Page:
Given the late consideration of intellectual property concerns, the lack
of a credible independent analysis on competition issues in the context
of proposals to expand gTLD's, as well as ICANN's less-than-stellar
track record on a variety of other issues (enforcement of registrar
obligations, accuracy of publicly available Whois data), we have serious
misgivings about the prospect of terminating the formal relationship
between the U.S. Government and ICANN that is currently represented by
the JPA. In the interests of better understanding ICANN's position on
these and related matters, we will appreciate your providing the
Committee with answers to the following questions:
1. Which of the recommendations of the IRT does ICANN plan to implement?
What is the justification for not publicly announcing such decisions
prior to the September 30, 2009 scheduled expiration of the JPA and
instead deferring such public notice and review until publication of the
new version of the Draft Applicant Guidebook? If implemented, how will
the recommendations put forth by the IRT serve to reduce or eliminate
the need for defensive registrations? Will any of recommendations
prevent price gouging by registries and registrars?
2. Does ICANN intend to carry out a comprehensive, empirical economic
study to examine the impact on competition that additional gTLDs may
have? If not, what confidence can the public have that the expansion of
gTLDs will improve rather than hinder, competition? Assuming the
rollout goes forward, what steps will ICANN take to monitor the impact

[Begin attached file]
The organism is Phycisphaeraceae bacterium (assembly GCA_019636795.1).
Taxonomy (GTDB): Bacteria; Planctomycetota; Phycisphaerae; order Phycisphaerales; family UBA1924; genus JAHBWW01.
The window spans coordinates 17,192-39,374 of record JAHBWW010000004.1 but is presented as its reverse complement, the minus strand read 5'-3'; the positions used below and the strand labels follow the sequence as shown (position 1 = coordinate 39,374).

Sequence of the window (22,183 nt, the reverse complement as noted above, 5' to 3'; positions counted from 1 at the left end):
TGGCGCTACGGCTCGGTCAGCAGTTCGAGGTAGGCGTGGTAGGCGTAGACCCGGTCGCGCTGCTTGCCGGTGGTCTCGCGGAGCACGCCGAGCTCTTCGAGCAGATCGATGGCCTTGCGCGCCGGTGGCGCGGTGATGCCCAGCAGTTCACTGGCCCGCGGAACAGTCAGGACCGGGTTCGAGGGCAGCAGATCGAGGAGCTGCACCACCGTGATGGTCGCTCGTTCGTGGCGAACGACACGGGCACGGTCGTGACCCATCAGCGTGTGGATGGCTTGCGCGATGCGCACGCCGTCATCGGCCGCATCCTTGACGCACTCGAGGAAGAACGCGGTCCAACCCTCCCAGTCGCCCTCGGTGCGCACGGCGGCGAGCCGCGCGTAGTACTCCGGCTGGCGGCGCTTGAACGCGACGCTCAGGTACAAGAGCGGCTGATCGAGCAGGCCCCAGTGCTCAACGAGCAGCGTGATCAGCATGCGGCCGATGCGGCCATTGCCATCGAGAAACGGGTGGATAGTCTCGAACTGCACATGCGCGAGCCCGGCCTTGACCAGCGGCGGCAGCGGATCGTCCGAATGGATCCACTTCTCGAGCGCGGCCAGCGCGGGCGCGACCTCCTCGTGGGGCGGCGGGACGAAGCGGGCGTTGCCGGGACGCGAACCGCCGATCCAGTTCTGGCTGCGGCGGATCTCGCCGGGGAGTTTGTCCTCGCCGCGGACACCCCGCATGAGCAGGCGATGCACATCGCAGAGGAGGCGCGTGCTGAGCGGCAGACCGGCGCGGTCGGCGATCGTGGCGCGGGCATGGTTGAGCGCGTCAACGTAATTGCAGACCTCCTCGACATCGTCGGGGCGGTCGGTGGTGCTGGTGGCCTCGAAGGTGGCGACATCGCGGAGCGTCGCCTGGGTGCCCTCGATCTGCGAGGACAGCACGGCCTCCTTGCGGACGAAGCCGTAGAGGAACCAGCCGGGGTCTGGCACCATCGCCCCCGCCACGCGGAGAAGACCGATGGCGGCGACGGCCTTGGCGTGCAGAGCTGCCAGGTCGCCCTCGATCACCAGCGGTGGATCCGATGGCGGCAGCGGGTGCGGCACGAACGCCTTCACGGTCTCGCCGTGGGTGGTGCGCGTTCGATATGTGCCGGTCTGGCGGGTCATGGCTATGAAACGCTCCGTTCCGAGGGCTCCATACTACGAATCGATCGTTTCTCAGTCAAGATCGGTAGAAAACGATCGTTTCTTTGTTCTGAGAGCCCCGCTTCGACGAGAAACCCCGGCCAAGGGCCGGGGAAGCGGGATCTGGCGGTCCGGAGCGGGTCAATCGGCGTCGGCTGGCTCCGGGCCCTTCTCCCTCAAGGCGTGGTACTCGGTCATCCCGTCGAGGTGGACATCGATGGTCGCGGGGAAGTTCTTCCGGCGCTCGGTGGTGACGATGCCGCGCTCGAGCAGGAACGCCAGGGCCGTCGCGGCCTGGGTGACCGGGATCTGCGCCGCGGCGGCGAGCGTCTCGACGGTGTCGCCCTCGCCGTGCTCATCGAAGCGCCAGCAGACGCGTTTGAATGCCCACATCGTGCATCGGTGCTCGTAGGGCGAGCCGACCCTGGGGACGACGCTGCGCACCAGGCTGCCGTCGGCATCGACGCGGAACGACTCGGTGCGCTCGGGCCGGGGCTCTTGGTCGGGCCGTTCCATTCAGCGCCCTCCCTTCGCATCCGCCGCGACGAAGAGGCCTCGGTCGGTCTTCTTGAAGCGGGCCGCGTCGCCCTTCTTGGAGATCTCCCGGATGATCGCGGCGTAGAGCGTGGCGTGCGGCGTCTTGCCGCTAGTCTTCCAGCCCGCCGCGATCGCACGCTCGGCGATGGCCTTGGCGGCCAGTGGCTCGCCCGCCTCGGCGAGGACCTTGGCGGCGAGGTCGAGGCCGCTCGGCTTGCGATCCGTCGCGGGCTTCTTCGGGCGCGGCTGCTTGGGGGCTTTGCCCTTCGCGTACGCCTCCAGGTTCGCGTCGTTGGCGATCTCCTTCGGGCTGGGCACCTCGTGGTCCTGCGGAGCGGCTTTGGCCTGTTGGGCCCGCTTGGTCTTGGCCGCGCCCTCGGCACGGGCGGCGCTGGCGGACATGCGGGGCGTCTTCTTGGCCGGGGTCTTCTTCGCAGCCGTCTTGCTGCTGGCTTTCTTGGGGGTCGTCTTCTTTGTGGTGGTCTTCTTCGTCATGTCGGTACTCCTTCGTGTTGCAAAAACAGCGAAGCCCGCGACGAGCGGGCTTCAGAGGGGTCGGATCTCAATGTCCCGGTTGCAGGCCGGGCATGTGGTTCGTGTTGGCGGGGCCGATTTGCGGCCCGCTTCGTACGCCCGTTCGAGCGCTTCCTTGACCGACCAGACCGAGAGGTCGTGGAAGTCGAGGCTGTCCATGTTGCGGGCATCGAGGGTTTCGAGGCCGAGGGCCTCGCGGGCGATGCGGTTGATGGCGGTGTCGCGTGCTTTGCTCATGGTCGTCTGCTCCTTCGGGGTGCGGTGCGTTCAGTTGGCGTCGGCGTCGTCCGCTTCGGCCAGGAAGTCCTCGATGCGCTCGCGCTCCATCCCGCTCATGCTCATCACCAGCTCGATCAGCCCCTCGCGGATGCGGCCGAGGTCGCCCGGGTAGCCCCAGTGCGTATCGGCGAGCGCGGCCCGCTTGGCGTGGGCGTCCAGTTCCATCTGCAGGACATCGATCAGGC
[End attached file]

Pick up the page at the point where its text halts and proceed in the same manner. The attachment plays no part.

on competition in the future?
3. Do you recognize a need for and support the establishment of a
permanent instrument that memorializes the relationship between ICANN
and the U.S. Government? If not, what are your current thoughts on an
extension of the JPA prior to its expiration on September 30, 2009?
What key elements do you think should be incorporated into such as
permanent or temporary agreement? What assurances do citizens of the
United States have that ICANN will effectively meet the goals set out in
the JPA if it or a successor agreement is not formally extended?
As a final matter, we wish to associate ourselves with many of the
concerns articulated by the ICANN's Government Advisory Committee in
their letter of August 18, 2009 (copy enclosed) to the Chairman of
ICANN's Board. We would appreciate your assessment and response to the
matter detailed in that letter, particularly as they relate to the
stability of the Internet and the absence of clear evidence that the
introduction of new gTLDs will provide net benefits to consumers.
The effects of policies adopted by ICANN transcends the narrow technical
operation of the global Internet. The policy choices made and the
manner they are implemented affect the rights, property and security of
consumers, companies, non-governmental organizations and governments
worldwide. With this enormous impact, ICANN has an obligation to ensure
there are inclusive, transparent, and accountable processes that
consider fully the perspectives of ALL stakeholders, before rendering
significant decisions or implementing substantial policy changes.
We urge you to weigh carefully the concerns expressed by us, the GAC,
and other parties before finalizing a course of action and we look
forward to receiving your written response by Tuesday, September 22,
Lamar Smith, Ranking Member, House Committee on the Judiciary
Howard Coble, Ranking Member, Subcommittee on Courts and Competition,
House Committee on the Judiciary